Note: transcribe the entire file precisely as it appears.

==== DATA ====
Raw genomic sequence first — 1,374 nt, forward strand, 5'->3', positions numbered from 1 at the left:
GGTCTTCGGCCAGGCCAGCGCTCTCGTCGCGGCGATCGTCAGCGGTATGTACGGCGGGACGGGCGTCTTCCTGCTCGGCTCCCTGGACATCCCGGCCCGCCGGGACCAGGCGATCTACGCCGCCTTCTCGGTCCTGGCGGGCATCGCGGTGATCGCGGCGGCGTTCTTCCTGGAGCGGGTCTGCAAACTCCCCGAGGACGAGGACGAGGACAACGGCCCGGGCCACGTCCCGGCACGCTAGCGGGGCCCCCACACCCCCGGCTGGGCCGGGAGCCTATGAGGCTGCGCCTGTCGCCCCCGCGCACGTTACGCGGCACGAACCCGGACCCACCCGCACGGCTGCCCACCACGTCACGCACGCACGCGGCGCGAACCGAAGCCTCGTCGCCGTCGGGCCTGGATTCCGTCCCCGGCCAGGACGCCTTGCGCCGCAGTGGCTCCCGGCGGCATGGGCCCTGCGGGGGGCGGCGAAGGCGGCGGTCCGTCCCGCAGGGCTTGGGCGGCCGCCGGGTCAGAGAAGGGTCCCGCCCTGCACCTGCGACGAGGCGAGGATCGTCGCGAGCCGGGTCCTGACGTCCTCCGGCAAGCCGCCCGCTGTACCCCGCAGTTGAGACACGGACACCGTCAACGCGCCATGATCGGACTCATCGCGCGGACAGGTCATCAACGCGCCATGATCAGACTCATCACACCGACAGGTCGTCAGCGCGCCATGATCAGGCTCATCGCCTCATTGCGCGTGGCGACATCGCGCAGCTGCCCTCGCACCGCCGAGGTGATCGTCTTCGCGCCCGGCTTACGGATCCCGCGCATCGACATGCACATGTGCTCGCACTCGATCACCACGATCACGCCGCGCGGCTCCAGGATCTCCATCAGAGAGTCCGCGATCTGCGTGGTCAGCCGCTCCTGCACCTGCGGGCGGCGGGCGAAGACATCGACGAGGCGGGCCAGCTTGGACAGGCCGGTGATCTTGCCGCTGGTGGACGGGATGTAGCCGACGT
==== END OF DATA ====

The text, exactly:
Raw genomic sequence first — 1,374 nt, forward strand, 5'->3', positions numbered from 1 at the left:
GGTCTTCGGCCAGGCCAGCGCTCTCGTCGCGGCGATCGTCAGCGGTATGTACGGCGGGACGGGCGTCTTCCTGCTCGGCTCCCTGGACATCCCGGCCCGCCGGGACCAGGCGATCTACGCCGCCTTCTCGGTCCTGGCGGGCATCGCGGTGATCGCGGCGGCGTTCTTCCTGGAGCGGGTCTGCAAACTCCCCGAGGACGAGGACGAGGACAACGGCCCGGGCCACGTCCCGGCACGCTAGCGGGGCCCCCACACCCCCGGCTGGGCCGGGAGCCTATGAGGCTGCGCCTGTCGCCCCCGCGCACGTTACGCGGCACGAACCCGGACCCACCCGCACGGCTGCCCACCACGTCACGCACGCACGCGGCGCGAACCGAAGCCTCGTCGCCGTCGGGCCTGGATTCCGTCCCCGGCCAGGACGCCTTGCGCCGCAGTGGCTCCCGGCGGCATGGGCCCTGCGGGGGGCGGCGAAGGCGGCGGTCCGTCCCGCAGGGCTTGGGCGGCCGCCGGGTCAGAGAAGGGTCCCGCCCTGCACCTGCGACGAGGCGAGGATCGTCGCGAGCCGGGTCCTGACGTCCTCCGGCAAGCCGCCCGCTGTACCCCGCAGTTGAGACACGGACACCGTCAACGCGCCATGATCGGACTCATCGCGCGGACAGGTCATCAACGCGCCATGATCAGACTCATCACACCGACAGGTCGTCAGCGCGCCATGATCAGGCTCATCGCCTCATTGCGCGTGGCGACATCGCGCAGCTGCCCTCGCACCGCCGAGGTGATCGTCTTCGCGCCCGGCTTACGGATCCCGCGCATCGACATGCACATGTGCTCGCACTCGATCACCACGATCACGCCGCGCGGCTCCAGGATCTCCATCAGAGAGTCCGCGATCTGCGTGGTCAGCCGCTCCTGCACCTGCGGGCGGCGGGCGAAGACATCGACGAGGCGGGCCAGCTTGGACAGGCCGGTGATCTTGCCGCTGGTGGACGGGATGTAGCCGACGT